With emerging evidence, biotic interactions are gaining more recognition as important modulators of biogeochemical processes. However, similar to other attributes of microbial communities (e.g., diversity, traits), this “parameter” is not as well integrated in biogeochemical models designed to predict ecosystem functioning as well as processes (van de Leemput et al., 2011; Bouskill et al., 2012). Incorporation of explicit microbial traits into biogeochemical models, for example decomposition or greenhouse gas emission models, is starting to develop increasing predictive power (Treseder et al., 2012; Wieder et al., 2013, 2015; Wang et al., 2015) compared to traditional models. However, parameterizing of these models will require detailed knowledge on the breadth of trait responses and trade-offs in various microbial groups and processes which will very likely be strongly dependent on microbial interactions. The lack of this knowledge on traits and the role of biotic interactions in combination with the absence of a unifying framework to assess and determine when biotic interaction becomes relevant are the most important inadequacies, hindering integration of “biotic interaction” as a parameterized input in existing biogeochemical models. The association of ecosystem functioning with community diversity, traits, and abundances has been assessed in vitro based on experimental manipulation studies in the laboratory (Bell et al., 2005; Wertz et al., 2006; Wittebolle et al., 2009; Ho et al., 2011). Admittedly, microbial interactions underlie an array of relationships, shaping community composition, and although microbial interactions have been shown to be relevant controls of ecosystem functioning (Stock et al., 2013; Daebeler et al., 2014; Ho et al., 2014; Jeong et al., 2014), it remains a challenge to disentangle community interaction from other relationships (e.g., biodiversity-ecosystem functioning). Hence, microbial interaction is an integral component, often confounded, but seldom explicitly tested in complex communities particularly in the context of biogeochemical cycles. This reverberates previous calls for a more integrated approach, including microbial interaction when elucidating the response of community composition to environmental cues (Comolli, 2014; Lupatini et al., 2014). In complex environments, interaction may well be a key neglected determinant, if not as important as diversity and community abundance, driving ecosystem functioning. Hence, there is a need to move beyond our current understanding of relating biodiversity (richness and evenness) and abundance to ecosystem functioning in environmental studies; “biotic interaction” as a modulator of ecological processes warrants further attention.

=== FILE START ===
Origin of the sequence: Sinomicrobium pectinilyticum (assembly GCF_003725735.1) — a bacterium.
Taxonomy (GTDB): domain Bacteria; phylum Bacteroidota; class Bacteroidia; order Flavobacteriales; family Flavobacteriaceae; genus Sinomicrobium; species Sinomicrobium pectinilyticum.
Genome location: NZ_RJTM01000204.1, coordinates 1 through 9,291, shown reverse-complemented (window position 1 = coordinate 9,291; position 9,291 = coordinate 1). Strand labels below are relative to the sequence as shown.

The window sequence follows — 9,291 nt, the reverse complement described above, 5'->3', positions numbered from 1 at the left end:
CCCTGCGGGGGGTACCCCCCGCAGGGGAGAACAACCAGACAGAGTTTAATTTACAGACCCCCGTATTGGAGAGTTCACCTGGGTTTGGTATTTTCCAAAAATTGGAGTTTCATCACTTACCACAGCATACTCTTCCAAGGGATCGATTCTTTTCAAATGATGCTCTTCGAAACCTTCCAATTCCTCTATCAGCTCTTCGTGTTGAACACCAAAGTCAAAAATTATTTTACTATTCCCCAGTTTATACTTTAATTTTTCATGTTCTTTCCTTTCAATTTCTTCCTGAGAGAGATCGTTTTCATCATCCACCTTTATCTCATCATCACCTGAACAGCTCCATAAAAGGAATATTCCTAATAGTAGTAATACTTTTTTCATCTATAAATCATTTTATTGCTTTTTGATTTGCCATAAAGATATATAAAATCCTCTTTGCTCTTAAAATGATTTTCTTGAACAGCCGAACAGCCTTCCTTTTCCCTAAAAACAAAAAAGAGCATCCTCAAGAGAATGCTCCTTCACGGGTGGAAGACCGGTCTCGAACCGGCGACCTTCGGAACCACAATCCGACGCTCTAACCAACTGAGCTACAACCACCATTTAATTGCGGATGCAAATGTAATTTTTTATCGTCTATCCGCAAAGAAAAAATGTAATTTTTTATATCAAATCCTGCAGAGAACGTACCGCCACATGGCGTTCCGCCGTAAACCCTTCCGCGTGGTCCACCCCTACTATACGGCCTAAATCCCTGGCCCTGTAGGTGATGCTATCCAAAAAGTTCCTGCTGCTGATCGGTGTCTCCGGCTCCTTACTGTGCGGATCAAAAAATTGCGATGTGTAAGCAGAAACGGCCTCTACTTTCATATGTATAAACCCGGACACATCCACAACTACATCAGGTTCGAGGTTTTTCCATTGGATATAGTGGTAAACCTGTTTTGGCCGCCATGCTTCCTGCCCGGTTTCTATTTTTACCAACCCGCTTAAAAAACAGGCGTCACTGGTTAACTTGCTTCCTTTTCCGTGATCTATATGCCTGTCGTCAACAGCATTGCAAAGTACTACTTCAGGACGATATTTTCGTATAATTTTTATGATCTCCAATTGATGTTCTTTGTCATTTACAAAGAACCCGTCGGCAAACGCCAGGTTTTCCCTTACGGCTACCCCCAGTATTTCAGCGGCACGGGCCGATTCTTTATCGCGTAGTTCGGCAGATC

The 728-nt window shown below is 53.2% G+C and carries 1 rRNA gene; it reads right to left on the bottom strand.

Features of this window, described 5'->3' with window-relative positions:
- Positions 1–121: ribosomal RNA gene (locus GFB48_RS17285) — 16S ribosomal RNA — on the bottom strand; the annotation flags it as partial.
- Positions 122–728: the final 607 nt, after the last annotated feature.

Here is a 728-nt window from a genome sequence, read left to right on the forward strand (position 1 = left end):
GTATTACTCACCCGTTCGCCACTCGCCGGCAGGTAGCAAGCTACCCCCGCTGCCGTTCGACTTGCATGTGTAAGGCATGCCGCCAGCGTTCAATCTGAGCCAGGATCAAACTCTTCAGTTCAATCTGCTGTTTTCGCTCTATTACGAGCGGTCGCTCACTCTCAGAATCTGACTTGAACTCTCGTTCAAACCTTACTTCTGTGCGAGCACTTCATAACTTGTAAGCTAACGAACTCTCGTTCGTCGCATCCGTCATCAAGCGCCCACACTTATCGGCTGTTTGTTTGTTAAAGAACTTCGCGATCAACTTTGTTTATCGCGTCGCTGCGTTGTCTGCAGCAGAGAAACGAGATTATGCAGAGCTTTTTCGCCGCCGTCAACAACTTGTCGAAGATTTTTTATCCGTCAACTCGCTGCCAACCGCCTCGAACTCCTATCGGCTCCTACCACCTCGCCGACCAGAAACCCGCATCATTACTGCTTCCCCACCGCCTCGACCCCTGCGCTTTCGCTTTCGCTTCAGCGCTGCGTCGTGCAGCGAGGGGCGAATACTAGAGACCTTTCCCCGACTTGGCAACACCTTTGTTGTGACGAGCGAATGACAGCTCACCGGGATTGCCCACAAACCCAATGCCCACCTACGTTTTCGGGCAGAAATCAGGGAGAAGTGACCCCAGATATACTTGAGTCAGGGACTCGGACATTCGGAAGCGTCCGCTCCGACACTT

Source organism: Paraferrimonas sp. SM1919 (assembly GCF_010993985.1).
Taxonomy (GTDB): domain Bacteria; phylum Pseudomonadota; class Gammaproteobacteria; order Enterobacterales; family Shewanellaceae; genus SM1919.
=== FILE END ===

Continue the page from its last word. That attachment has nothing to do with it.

Disentangling biotic interaction from other environmental parameters altering process rates is challenging. Nevertheless, this challenge may be partly circumvented by experimental setups capitalizing on artificially assembled communities (De Roy et al., 2013, 2014; Stenuit and Agathos, 2015). A synthetic community provides a well-defined biotic environment, allowing the assembly of communities comprising well-characterized microorganisms with available genomes, to reduce complexity in interaction. Therefore, synthetic communities facilitate understanding of the underlying mechanism of the interaction (e.g., bacteria–fungal interaction: Schneider et al., 2010; microbe–microbe interaction: Beliaev et al., 2014). However, because of the reduced complexity, it is not entirely surprising that community functioning in synthetic communities may not reflect on the behavior of naturally-occurring communities in the environment (Yu et al., 2016). Although, general compositional dynamics of the methanotrophs in synthetic communities have been shown to resemble dynamics of natural communities, the similarities were not observed at the species level (Yu et al., 2016). Nevertheless, knowledge gained from synthetic community studies may help predict community response. For instance, as shown by Stock et al. (2013), microbe-microbe interaction models can be “trained” (cross-validation techniques in supervised learning of predictive models; Hastie et al., 2009) to predict co-culture response. The input of the predictive model was derived from the growth response of a subset of MOB and heterotroph combinations, which was subsequently used for predicting all possible combinations of MOB and heterotrophs. In lieu of determining the growth response of all combinations of the co-cultures, the values were inferred using the predictive model (Stock et al., 2013).